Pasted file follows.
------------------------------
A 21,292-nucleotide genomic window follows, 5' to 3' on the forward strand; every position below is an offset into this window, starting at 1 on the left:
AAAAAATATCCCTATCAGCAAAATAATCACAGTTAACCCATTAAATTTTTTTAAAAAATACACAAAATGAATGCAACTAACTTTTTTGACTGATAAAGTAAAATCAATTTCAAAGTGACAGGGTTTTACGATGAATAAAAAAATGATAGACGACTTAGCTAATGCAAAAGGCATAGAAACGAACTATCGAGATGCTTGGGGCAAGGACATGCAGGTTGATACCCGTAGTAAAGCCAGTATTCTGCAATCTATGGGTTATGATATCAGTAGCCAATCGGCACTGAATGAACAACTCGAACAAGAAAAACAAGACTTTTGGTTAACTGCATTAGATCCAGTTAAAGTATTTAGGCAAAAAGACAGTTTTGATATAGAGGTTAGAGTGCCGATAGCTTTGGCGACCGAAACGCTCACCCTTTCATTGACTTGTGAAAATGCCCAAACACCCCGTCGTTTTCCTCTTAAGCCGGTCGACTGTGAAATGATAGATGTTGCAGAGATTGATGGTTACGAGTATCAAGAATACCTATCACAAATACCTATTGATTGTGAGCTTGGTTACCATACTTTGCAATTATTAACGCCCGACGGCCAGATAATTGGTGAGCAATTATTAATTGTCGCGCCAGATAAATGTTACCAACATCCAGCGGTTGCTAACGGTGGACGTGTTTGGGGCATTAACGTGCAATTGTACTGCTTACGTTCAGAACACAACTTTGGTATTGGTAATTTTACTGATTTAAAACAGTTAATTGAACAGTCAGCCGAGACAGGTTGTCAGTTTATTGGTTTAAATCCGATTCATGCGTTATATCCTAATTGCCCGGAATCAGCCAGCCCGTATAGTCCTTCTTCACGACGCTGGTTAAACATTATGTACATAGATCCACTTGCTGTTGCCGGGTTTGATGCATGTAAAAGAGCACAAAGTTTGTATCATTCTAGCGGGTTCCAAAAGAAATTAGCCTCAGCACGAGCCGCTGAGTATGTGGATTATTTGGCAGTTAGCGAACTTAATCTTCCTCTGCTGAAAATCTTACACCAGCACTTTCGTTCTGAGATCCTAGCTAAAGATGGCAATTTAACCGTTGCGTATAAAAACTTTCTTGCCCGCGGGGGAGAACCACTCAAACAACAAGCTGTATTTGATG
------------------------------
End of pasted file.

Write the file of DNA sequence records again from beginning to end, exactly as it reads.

A 21,292-nucleotide genomic window follows, 5' to 3' on the forward strand; every position below is an offset into this window, starting at 1 on the left:
AAAAAATATCCCTATCAGCAAAATAATCACAGTTAACCCATTAAATTTTTTTAAAAAATACACAAAATGAATGCAACTAACTTTTTTGACTGATAAAGTAAAATCAATTTCAAAGTGACAGGGTTTTACGATGAATAAAAAAATGATAGACGACTTAGCTAATGCAAAAGGCATAGAAACGAACTATCGAGATGCTTGGGGCAAGGACATGCAGGTTGATACCCGTAGTAAAGCCAGTATTCTGCAATCTATGGGTTATGATATCAGTAGCCAATCGGCACTGAATGAACAACTCGAACAAGAAAAACAAGACTTTTGGTTAACTGCATTAGATCCAGTTAAAGTATTTAGGCAAAAAGACAGTTTTGATATAGAGGTTAGAGTGCCGATAGCTTTGGCGACCGAAACGCTCACCCTTTCATTGACTTGTGAAAATGCCCAAACACCCCGTCGTTTTCCTCTTAAGCCGGTCGACTGTGAAATGATAGATGTTGCAGAGATTGATGGTTACGAGTATCAAGAATACCTATCACAAATACCTATTGATTGTGAGCTTGGTTACCATACTTTGCAATTATTAACGCCCGACGGCCAGATAATTGGTGAGCAATTATTAATTGTCGCGCCAGATAAATGTTACCAACATCCAGCGGTTGCTAACGGTGGACGTGTTTGGGGCATTAACGTGCAATTGTACTGCTTACGTTCAGAACACAACTTTGGTATTGGTAATTTTACTGATTTAAAACAGTTAATTGAACAGTCAGCCGAGACAGGTTGTCAGTTTATTGGTTTAAATCCGATTCATGCGTTATATCCTAATTGCCCGGAATCAGCCAGCCCGTATAGTCCTTCTTCACGACGCTGGTTAAACATTATGTACATAGATCCACTTGCTGTTGCCGGGTTTGATGCATGTAAAAGAGCACAAAGTTTGTATCATTCTAGCGGGTTCCAAAAGAAATTAGCCTCAGCACGAGCCGCTGAGTATGTGGATTATTTGGCAGTTAGCGAACTTAATCTTCCTCTGCTGAAAATCTTACACCAGCACTTTCGTTCTGAGATCCTAGCTAAAGATGGCAATTTAACCGTTGCGTATAAAAACTTTCTTGCCCGCGGGGGAGAACCACTCAAACAACAAGCTGTATTTGATG